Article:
(Reuters) - Citigroup Inc posted a 42 percent jump in quarterly profit as bond trading revenue gained and stronger home prices helped the bad mortgages on its books, underscoring the bank's recovery since the financial crisis.
The third-largest U.S. bank is getting its house in order after years of management problems forced it to seek three U.S. bailouts in 2008 and 2009. Current Chief Executive Michael Corbat and predecessor Vikram Pandit cut risk-taking in its trading businesses, hired selectively in safer areas like investment banking, and scaled back in markets where the bank had few growth opportunities.
Citigroup is fixing itself amid a treacherous environment for global banks. Rising bond yields in the United States are expected to cut into debt underwriting volume and may cut into bond trading profit.
Citigroup, often seen as the most international of the major U.S. banks, faces additional pressure from slowing growth in emerging markets. About one-half of its profit in the first half came from emerging markets.
Even as Citigroup improves operations, it faces economic and market problems that could weigh on its recovery, said Stanley Crouch, chief investment officer of Aegis Capital Corp, whose clients own Citigroup shares.
"You get this riptide, and it may not be good," Crouch added.
In the second quarter, Citigroup's biggest profit boosts came from its securities and banking unit, where bond trading revenue rose 18 percent, while stock trading revenue soared 68 percent, and underwriting and advisory work was up 21 percent.
Overall second-quarter net income rose to $4.18 billion from $2.95 billion in the same quarter last year. Excluding gains from changes in the value of its debt, the company earned $3.89 billion, up 26 percent from the same quarter last year.
Results beat analysts' average expectations, and Citigroup shares rose 2 percent to $51.80.
(For graphic on earnings: link.reuters.com/quk69t)
"What you see is the result of a lot of the repositioning and restructurings we have done over the last two to four years," Chief Financial Office John Gerspach said on a conference call with journalists, speaking of gains in the securities and banking unit.
Two to three years ago, Citigroup hired a series of investment bankers, who have been generating revenue growth for the bank in areas like merger advisory.
Citi's shares have risen about 28 percent this year through Friday's close, slightly better than the KBW Bank index. They have doubled in value in the past year.
But the stock has faltered in recent weeks on concerns about slowing emerging market growth. China said on Monday its economy grew at an annualized rate of 7.5 percent in the second quarter, the 9th quarter in the last 10 in which expansion has weakened.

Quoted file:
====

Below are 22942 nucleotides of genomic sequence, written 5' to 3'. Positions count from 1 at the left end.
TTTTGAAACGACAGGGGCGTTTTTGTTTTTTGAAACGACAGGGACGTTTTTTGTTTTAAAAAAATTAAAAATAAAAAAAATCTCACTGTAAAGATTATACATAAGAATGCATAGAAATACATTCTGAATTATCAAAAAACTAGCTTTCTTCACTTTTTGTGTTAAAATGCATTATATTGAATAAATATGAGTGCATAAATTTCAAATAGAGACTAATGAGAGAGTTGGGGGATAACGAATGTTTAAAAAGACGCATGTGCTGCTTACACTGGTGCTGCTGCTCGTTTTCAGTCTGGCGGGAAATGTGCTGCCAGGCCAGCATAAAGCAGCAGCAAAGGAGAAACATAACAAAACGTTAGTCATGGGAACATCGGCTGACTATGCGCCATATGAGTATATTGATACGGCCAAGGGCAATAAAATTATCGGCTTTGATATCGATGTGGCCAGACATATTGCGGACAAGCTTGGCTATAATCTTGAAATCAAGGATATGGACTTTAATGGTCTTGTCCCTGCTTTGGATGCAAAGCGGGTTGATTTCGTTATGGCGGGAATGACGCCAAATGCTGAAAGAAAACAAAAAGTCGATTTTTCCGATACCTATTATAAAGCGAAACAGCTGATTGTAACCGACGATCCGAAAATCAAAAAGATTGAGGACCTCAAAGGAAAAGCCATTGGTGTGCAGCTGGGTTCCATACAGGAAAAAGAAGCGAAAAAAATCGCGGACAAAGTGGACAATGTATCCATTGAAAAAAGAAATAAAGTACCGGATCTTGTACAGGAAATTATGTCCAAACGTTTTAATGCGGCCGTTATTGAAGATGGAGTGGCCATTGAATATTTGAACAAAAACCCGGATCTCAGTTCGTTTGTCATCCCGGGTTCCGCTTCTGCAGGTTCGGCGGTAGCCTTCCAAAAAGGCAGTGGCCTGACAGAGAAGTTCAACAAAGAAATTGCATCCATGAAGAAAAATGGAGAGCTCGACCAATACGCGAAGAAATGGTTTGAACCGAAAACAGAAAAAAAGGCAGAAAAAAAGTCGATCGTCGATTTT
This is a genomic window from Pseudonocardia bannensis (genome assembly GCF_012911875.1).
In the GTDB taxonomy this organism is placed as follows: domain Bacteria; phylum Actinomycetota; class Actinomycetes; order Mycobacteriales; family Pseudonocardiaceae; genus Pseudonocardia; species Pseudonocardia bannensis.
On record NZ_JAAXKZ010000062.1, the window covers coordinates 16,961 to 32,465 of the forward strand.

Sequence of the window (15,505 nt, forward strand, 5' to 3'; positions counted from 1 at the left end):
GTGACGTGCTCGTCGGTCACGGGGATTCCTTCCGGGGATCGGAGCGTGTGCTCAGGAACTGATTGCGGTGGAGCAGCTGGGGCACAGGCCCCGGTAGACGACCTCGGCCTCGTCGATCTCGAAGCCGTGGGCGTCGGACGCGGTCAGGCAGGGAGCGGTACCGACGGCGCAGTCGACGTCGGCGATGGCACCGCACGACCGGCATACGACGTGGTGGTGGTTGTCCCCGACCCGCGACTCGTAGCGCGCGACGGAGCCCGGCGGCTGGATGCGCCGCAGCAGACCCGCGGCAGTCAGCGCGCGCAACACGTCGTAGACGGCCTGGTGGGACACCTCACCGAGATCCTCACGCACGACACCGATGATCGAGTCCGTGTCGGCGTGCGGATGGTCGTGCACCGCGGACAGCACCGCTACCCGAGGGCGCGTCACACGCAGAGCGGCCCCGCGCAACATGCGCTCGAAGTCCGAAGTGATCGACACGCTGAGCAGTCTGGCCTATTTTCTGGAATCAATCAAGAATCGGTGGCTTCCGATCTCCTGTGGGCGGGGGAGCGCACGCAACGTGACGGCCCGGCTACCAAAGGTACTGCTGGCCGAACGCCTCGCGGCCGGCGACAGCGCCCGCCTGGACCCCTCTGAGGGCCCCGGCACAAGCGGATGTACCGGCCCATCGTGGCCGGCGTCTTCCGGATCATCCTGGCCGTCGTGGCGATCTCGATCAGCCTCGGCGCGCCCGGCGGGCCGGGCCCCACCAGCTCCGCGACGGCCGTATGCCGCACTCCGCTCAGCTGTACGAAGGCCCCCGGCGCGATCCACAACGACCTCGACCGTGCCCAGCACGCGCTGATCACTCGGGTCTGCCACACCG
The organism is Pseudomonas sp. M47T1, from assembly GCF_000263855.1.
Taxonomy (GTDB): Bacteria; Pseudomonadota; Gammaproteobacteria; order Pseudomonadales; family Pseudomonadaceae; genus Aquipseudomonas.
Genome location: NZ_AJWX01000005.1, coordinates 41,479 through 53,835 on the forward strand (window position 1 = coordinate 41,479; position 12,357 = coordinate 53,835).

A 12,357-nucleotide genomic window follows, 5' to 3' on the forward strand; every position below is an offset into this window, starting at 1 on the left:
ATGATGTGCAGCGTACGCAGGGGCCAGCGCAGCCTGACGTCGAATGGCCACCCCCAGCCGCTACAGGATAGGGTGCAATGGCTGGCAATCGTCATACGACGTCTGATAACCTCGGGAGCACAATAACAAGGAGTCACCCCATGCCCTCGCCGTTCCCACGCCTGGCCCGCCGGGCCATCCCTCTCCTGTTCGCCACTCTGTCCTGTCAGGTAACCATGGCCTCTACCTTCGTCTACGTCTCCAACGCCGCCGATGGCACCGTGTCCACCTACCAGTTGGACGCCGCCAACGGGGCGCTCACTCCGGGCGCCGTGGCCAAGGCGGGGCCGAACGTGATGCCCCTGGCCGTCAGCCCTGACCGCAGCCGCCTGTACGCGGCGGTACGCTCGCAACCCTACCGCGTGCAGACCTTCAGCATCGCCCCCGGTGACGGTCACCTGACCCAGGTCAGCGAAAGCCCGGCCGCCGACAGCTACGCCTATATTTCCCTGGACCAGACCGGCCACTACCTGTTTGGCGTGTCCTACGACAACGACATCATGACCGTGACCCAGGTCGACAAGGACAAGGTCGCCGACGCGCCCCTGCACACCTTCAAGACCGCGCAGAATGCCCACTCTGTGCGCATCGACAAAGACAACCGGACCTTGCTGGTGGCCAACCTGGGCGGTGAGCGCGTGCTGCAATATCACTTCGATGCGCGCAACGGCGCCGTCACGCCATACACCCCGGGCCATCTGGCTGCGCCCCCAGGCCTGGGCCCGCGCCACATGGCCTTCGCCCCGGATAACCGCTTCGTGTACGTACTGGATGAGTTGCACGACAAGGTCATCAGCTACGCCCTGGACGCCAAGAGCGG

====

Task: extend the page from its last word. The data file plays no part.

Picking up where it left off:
So far this year, emerging markets stocks, as measured by MSCI's index have declined 11.6 percent, while the U.S. benchmark Standard & Poor's 500 index has gained 15.1 percent.
CEO Corbat noted "in the emerging markets ... growth is being challenged."
But when an analyst asked whether Citigroup would rethink its emerging markets investment in light of those difficulties, he said, "The simple answer to that is, 'No.'"
A key measure of Citigroup's financial strength improved in the second quarter. Its capital increased to an estimated 10 percent of risk-weighted assets from 9.3 percent, under the Basel III Tier 1 common measure. That improvement exceeded JPMorgan Chase & Co, which rose to 9.3 percent from 8.9 percent.
Citigroup's ratio improved partly because of the quarter's profits and because it sold the rest of its stake in a brokerage joint venture to former partner Morgan Stanley and used up some tax credits that counted against the measurement.
Citigroup also showed it was doing relatively well against another safety minimum proposed last week by U.S. regulators. It pegged the so-called leverage ratio for its holding company at 4.9 percent, just below a pending 5 percent requirement for 2018.
It said preliminary calculations showed its regulated banking subsidiaries in March met the proposed 6 percent requirement.
Citigroup also said it had drawn down its liquidity to a targeted 110 percent of another pending requirement from 116 percent three months earlier.
On a per-share basis, excluding special items and after preferred share dividends, Citigroup earned $1.25 a share, up from $1 a share a year earlier. The result beat the average analyst estimate of $1.17, according to Thomson Reuters I/B/E/S.
Revenue from fixed income markets, part of the securities and banking unit, rose to $3.37 billion from $2.86 billion, while equity market revenue soared to $942 million from $561 million.
Trading revenue in the year-earlier quarter was weak across the industry as the European debt crisis brewed.
Net credit losses declined to $2.61 billion from $3.49 billion as higher house prices lifted the value of the home mortgage assets held since the financial crisis.
In Citi Holdings, it set aside $451 million for bad loans, benefits and claims, down from $1.23 billion in the same quarter last year. The bank used money it had previously set aside to cover loan losses, releasing $784 million of reserves, compared with $1.01 billion of reserves in the same quarter last year.
Revenue in the bank's transaction services business declined 1 percent from last year to $2.73 billion, and net income fell 9 percent to $803 million. The business, which generates consistent cash flow for Citigroup, has suffered from increased competition and falling interest rates in overseas economies.
Reporting by David Henry; Additional reporting by Lauren Tara LaCapra in New York and Tanya Agrawal in Bangalore; Editing by Dan Wilchins, Ted Kerr and Jeffrey Benkoe